Detroit, Elm Trees & the Three Ds

It doesn’t get any better than summer in Detroit. Oh, wait. You didn’t get that memo? Check out:

Manicured lawns that could double as PGA putting greens. Row upon row of freshly painted, neat-as-a-pin houses. Lovingly tended tulip beds. Neighborhood barbecues. Sand lot softball. Kids running through sprinklers or chasing the ice cream truck. Ancient elms arching into leafy green canopies over Nashville Street.

Detroit, 1967. The summer the fam visited my grandparents. Yep, Motor City was home to just about everyone: grandparents, parents, 20+ uncles and aunts and boatloads of cousins. Most worked for Chrysler/Dodge. Detroit was beautiful and life was good – before 50 years of DemoLibs wrecked both.

What Happened?

Oceans of ink have been spilled over Detroit lately. Many are asking duh questions like, how does a snug, safe, family-friendly community wind up a train wreck? How does a prosperous, flourishing city like Motor City, USA go belly up?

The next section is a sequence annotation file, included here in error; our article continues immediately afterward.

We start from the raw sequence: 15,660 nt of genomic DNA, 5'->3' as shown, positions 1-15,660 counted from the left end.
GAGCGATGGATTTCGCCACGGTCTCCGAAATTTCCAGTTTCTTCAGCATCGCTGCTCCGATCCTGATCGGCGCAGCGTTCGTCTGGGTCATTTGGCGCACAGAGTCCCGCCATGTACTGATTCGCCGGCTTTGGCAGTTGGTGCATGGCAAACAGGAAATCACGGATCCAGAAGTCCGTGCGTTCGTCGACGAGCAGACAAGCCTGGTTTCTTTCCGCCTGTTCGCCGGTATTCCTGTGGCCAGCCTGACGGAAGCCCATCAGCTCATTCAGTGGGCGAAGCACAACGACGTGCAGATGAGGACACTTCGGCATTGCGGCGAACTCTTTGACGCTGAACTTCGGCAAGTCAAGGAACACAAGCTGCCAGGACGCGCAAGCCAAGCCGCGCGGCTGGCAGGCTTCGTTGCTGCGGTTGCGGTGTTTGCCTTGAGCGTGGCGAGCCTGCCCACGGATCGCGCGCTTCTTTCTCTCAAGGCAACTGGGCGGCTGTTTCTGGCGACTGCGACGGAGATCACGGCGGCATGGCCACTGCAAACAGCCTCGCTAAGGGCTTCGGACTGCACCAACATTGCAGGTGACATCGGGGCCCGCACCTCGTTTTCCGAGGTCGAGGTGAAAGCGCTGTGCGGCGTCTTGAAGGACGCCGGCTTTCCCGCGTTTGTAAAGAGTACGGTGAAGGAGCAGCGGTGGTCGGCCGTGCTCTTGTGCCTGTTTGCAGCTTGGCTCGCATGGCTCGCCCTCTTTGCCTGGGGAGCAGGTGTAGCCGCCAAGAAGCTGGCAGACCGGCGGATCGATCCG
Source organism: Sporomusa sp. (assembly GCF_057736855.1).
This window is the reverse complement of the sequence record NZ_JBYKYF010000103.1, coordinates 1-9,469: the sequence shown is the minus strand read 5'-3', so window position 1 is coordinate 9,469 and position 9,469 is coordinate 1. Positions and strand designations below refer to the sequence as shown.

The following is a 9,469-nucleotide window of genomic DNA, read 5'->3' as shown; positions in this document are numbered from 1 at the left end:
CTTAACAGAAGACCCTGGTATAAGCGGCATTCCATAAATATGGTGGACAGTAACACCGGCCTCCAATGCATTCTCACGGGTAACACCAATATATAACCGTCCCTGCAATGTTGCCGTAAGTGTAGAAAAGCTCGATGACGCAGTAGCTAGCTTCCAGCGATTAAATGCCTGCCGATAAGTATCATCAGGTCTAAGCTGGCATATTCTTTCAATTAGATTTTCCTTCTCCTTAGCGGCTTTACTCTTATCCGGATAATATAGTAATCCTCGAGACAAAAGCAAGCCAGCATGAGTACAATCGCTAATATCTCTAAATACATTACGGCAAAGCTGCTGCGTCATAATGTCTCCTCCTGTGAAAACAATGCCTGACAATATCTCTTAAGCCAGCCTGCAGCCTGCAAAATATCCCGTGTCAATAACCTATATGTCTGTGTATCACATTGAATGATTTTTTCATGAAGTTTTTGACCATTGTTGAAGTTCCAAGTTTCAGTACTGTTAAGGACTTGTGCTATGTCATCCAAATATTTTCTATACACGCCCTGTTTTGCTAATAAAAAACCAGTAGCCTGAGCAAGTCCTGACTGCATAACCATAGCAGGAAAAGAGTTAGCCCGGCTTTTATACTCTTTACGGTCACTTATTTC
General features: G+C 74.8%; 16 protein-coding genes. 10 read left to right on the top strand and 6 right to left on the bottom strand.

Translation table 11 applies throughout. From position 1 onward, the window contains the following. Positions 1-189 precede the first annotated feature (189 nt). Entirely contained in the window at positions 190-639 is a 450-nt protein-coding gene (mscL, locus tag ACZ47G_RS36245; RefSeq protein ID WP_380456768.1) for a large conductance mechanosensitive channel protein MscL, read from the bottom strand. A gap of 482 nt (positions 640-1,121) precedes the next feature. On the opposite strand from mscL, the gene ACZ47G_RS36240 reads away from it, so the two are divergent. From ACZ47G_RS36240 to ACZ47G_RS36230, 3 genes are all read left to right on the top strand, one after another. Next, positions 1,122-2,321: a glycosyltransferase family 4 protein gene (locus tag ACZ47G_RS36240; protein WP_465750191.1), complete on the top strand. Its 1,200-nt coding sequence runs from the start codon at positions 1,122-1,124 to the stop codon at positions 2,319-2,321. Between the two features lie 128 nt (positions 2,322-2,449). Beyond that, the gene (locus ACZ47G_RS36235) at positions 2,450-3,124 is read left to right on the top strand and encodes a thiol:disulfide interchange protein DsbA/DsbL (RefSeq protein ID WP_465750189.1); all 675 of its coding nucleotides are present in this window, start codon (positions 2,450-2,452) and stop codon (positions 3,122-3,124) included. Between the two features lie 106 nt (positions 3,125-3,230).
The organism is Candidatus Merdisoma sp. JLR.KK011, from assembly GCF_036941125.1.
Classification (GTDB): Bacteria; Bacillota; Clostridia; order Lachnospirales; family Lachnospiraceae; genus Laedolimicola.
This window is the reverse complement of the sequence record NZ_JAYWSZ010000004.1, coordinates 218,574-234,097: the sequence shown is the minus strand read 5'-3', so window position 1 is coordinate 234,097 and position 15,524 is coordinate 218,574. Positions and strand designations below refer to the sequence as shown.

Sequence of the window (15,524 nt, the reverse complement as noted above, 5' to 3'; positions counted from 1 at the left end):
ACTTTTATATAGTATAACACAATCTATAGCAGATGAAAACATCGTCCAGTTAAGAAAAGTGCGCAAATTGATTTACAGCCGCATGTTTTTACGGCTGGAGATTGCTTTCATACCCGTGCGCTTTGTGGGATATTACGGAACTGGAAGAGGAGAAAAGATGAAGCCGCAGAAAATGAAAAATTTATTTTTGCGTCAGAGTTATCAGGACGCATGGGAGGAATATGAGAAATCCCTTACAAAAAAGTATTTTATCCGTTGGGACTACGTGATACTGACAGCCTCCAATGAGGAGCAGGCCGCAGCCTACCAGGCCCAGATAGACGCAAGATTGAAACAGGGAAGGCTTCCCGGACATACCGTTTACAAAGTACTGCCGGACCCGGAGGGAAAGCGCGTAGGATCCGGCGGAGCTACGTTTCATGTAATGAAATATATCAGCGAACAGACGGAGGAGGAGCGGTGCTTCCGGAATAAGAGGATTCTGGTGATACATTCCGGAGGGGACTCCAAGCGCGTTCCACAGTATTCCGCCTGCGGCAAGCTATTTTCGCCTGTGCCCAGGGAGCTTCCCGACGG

Short answer: Detroit is what happens after 50 years of DemoLibs. Detroit is the predictable outgrowth of everything DemoLibs love, embrace and foster: union greed, burgeoning government, out-of-control, irresponsible spending, government dependency and a half-century of single-party rule. Detroit is what happens when the entrepreneurial spirit is squelched, punitive tax hikes on job creators are in effect, and unionized employees leech off the taxpayer. Detroit is what happens when big government runs out of other people’s money and the tab comes due.

The Three Ds: What DemoLibs Do

Dependency, debt, decay and Detroit: it’s what DemoLibs do.

The policies and politics that drove Detroit into the ground are embraced by Boy Wonder Barry, Harry Reid, Nancy Pelosi and their minions. If they get their way, Detroit will be the rule rather than the exception.

Leafy Harbingers?

Oh, and those magnificent  elms? Just like the debt, dependency and DemoLibs that ravaged a once-thriving, prosperous city, Dutch elm disease destroyed every elm in my grandparent’s neighborhood. Diseased beyond cure, every single tree was cut down in the seventies. Their leafy canopies, green oases in a sultry Detroit summer, are no more. Just like the city.

Detroit deserves better. So does America.

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